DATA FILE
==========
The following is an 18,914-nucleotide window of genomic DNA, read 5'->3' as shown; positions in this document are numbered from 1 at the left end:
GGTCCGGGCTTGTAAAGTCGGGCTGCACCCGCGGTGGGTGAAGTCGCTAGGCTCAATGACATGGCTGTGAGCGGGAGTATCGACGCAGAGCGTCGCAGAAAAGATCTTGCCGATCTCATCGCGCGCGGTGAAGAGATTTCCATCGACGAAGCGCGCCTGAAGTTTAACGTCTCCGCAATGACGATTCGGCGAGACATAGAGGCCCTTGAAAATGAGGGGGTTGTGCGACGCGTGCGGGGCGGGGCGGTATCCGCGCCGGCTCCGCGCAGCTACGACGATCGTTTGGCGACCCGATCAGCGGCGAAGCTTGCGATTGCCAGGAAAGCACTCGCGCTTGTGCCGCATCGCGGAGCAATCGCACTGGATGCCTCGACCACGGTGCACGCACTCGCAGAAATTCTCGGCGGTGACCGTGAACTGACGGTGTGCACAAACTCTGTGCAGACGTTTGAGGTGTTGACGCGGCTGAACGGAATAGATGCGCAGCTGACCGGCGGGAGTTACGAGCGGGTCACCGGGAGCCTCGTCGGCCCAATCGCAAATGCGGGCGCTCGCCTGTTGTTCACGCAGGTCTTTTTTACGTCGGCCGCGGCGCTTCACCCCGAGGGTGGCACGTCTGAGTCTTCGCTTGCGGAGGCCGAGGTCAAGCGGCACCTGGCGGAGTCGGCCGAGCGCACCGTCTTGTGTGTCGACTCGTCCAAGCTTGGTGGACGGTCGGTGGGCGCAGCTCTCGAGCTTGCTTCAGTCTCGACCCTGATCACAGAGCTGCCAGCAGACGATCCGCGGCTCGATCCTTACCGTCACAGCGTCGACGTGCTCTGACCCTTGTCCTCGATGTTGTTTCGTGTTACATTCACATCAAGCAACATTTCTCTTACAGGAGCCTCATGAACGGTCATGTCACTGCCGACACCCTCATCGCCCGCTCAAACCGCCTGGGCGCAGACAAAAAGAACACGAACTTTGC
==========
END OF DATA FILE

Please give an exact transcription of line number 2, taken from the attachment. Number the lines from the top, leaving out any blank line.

GGTCCGGGCTTGTAAAGTCGGGCTGCACCCGCGGTGGGTGAAGTCGCTAGGCTCAATGACATGGCTGTGAGCGGGAGTATCGACGCAGAGCGTCGCAGAAAAGATCTTGCCGATCTCATCGCGCGCGGTGAAGAGATTTCCATCGACGAAGCGCGCCTGAAGTTTAACGTCTCCGCAATGACGATTCGGCGAGACATAGAGGCCCTTGAAAATGAGGGGGTTGTGCGACGCGTGCGGGGCGGGGCGGTATCCGCGCCGGCTCCGCGCAGCTACGACGATCGTTTGGCGACCCGATCAGCGGCGAAGCTTGCGATTGCCAGGAAAGCACTCGCGCTTGTGCCGCATCGCGGAGCAATCGCACTGGATGCCTCGACCACGGTGCACGCACTCGCAGAAATTCTCGGCGGTGACCGTGAACTGACGGTGTGCACAAACTCTGTGCAGACGTTTGAGGTGTTGACGCGGCTGAACGGAATAGATGCGCAGCTGACCGGCGGGAGTTACGAGCGGGTCACCGGGAGCCTCGTCGGCCCAATCGCAAATGCGGGCGCTCGCCTGTTGTTCACGCAGGTCTTTTTTACGTCGGCCGCGGCGCTTCACCCCGAGGGTGGCACGTCTGAGTCTTCGCTTGCGGAGGCCGAGGTCAAGCGGCACCTGGCGGAGTCGGCCGAGCGCACCGTCTTGTGTGTCGACTCGTCCAAGCTTGGTGGACGGTCGGTGGGCGCAGCTCTCGAGCTTGCTTCAGTCTCGACCCTGATCACAGAGCTGCCAGCAGACGATCCGCGGCTCGATCCTTACCGTCACAGCGTCGACGTGCTCTGACCCTTGTCCTCGATGTTGTTTCGTGTTACATTCACATCAAGCAACATTTCTCTTACAGGAGCCTCATGAACGGTCATGTCACTGCCGACACCCTCATCGCCCGCTCAAACCGCCTGGGCGCAGACAAAAAGAACACGAACTTTGC